Congress OKs spending bill, averting shutdown
WASHINGTON — Moving to head off a government shutdown that neither party wants, Congress overwhelmingly approved a compromise spending bill and pledged agreement on a shortterm bill to fund the government through early December.
The House on Thursday approved a $147 billion package to fund the Energy Department, veterans’ programs and the legislative branch. The 377-20 vote came a day after the Senate passed the measure, 92-5. The bill now goes to White House, where President Trump is expected to sign it.
The quick action in the House and Senate came as legislative leaders announced agreement on a bill to fund the rest of the government through Dec. 7. Rep. Rodney Frelinghuysen, R-N.J., chairman of the House Appropriations Committee, said the short-term plan would be added to a separate spending bill that lawmakers are negotiating to cover the Defense Department and labor, health and education programs.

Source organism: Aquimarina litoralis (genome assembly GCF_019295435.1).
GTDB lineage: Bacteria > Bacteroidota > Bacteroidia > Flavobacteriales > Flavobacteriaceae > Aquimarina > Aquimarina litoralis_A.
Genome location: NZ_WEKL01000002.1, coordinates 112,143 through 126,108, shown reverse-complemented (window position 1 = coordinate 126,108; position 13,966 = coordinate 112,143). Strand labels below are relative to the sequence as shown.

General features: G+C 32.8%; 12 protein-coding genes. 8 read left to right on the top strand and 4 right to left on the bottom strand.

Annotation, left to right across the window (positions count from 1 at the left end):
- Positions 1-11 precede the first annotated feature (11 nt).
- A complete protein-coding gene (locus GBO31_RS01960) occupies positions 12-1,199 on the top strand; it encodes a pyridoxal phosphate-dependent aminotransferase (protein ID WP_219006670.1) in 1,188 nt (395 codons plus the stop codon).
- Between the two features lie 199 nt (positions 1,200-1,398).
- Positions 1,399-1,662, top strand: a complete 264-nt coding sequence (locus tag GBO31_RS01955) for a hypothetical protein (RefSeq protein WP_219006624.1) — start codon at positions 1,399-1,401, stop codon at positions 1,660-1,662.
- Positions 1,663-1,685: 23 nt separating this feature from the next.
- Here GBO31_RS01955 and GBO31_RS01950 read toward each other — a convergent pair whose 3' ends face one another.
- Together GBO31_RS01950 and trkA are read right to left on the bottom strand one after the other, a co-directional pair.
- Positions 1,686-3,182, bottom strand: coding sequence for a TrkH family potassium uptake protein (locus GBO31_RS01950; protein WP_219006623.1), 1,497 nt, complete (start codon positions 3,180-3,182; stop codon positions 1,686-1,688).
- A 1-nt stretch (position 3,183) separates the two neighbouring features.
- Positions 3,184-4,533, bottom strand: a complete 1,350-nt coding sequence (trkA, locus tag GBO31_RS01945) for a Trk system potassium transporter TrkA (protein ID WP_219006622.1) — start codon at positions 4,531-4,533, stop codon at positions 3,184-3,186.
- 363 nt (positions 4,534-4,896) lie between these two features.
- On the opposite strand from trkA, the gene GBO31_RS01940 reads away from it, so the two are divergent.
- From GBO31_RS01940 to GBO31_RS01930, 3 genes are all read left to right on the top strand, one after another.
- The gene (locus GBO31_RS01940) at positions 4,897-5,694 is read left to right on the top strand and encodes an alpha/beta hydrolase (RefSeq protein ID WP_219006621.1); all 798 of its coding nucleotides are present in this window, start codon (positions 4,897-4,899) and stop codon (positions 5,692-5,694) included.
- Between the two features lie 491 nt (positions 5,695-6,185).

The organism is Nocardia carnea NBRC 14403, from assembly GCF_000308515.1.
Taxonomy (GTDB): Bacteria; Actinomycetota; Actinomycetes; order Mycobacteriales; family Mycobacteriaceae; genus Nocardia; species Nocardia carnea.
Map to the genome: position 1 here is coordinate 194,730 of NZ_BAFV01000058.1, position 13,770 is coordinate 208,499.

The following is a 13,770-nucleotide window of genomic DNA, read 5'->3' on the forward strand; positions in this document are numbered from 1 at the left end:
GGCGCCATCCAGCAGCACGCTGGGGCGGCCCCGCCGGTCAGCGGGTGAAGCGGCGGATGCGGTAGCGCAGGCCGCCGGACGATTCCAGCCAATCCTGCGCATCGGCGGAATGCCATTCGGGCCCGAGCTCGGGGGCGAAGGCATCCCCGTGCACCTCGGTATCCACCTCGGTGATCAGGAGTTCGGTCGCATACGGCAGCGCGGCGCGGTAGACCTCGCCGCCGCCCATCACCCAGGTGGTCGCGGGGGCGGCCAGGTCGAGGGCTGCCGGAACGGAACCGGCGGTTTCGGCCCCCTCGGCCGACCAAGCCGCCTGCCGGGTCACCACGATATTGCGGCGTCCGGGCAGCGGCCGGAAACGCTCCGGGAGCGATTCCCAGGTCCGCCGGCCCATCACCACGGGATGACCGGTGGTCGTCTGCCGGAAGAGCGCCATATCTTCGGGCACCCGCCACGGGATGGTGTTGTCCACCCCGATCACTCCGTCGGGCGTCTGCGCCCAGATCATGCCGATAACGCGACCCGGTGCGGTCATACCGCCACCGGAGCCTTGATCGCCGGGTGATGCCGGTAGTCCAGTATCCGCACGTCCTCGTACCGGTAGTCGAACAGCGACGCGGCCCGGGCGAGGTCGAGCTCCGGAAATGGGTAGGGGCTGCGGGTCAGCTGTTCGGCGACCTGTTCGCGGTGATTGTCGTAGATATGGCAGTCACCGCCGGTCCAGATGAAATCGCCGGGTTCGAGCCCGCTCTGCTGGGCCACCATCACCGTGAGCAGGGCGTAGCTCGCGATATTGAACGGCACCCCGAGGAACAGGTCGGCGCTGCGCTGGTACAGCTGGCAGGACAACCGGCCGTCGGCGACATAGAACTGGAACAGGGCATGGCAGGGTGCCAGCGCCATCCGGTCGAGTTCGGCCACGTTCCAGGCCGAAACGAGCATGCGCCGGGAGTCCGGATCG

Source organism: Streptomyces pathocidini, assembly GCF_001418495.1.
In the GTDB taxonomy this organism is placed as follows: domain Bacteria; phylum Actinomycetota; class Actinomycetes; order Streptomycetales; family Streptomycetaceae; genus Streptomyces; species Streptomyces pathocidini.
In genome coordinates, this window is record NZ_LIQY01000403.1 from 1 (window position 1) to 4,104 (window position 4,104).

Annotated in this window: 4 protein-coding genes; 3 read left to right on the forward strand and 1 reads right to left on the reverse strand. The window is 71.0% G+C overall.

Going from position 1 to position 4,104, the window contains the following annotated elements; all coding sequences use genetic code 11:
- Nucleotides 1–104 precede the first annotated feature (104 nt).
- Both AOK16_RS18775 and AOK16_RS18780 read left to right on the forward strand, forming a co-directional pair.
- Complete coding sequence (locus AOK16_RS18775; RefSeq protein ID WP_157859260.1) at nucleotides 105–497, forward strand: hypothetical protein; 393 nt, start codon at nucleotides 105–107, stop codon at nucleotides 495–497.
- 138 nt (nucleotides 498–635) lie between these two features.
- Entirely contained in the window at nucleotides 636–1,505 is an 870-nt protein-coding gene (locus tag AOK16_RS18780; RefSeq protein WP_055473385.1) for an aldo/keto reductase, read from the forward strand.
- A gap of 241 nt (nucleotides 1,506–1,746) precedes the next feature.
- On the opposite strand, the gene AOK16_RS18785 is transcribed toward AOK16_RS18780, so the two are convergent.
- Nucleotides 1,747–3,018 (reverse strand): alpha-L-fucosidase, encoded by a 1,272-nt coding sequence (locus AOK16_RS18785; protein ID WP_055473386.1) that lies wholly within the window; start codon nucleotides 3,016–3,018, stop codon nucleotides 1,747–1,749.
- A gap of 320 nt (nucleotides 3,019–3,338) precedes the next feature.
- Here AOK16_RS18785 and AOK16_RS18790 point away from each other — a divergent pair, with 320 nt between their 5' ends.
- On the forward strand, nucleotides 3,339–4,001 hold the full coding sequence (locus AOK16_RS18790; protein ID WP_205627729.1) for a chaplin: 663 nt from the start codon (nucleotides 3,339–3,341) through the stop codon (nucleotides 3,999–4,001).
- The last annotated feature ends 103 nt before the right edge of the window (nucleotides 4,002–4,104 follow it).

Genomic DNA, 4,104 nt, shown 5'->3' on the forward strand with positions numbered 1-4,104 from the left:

The stopgap bill would not address Trump’s long-promised wall along the U.S.-Mexico border. GOP leaders have said they prefer to resolve the issue after the Nov. 6 elections.
It was not clear whether Trump would back this approach, but a Republican aide said the White House had not indicated any immediate opposition.
The bill approved Thursday was the first of three spending measures Congress hopes to approve this month to avoid a government shutdown when the new budget year begins Oct. 1.
Passage was so important to GOP leaders that they moved up the Senate vote, citing the threat of Hurricane Florence bearing down on the southeast coast. The House and Senate both adjourned for the week following the budget votes.
Approval of the spending bill marked a departure from recent years, when Congress routinely ignored agency-specific spending measures in favor of massive packages that funded the entire government at once.
The bill does not address President Trump’s long-promised border wall with Mexico. GOP leaders prefer to resolve that issue after the November elections.